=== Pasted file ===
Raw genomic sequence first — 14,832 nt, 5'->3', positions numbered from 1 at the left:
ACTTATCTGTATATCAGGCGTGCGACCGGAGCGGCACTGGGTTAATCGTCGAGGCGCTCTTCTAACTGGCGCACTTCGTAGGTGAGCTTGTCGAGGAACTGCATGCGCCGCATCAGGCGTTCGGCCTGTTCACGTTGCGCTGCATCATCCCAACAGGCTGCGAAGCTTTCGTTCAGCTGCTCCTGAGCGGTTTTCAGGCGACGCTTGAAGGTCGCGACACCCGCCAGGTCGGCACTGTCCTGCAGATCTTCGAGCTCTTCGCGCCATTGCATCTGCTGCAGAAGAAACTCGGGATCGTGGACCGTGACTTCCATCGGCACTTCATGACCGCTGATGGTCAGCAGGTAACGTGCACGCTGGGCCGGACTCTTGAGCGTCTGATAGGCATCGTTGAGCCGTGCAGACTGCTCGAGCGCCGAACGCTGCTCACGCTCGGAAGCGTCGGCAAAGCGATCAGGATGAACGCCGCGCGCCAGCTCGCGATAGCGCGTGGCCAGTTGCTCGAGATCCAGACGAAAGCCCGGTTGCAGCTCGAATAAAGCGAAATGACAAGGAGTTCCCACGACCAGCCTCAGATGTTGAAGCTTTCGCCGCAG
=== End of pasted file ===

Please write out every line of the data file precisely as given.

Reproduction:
Raw genomic sequence first — 14,832 nt, 5'->3', positions numbered from 1 at the left:
ACTTATCTGTATATCAGGCGTGCGACCGGAGCGGCACTGGGTTAATCGTCGAGGCGCTCTTCTAACTGGCGCACTTCGTAGGTGAGCTTGTCGAGGAACTGCATGCGCCGCATCAGGCGTTCGGCCTGTTCACGTTGCGCTGCATCATCCCAACAGGCTGCGAAGCTTTCGTTCAGCTGCTCCTGAGCGGTTTTCAGGCGACGCTTGAAGGTCGCGACACCCGCCAGGTCGGCACTGTCCTGCAGATCTTCGAGCTCTTCGCGCCATTGCATCTGCTGCAGAAGAAACTCGGGATCGTGGACCGTGACTTCCATCGGCACTTCATGACCGCTGATGGTCAGCAGGTAACGTGCACGCTGGGCCGGACTCTTGAGCGTCTGATAGGCATCGTTGAGCCGTGCAGACTGCTCGAGCGCCGAACGCTGCTCACGCTCGGAAGCGTCGGCAAAGCGATCAGGATGAACGCCGCGCGCCAGCTCGCGATAGCGCGTGGCCAGTTGCTCGAGATCCAGACGAAAGCCCGGTTGCAGCTCGAATAAAGCGAAATGACAAGGAGTTCCCACGACCAGCCTCAGATGTTGAAGCTTTCGCCGCAG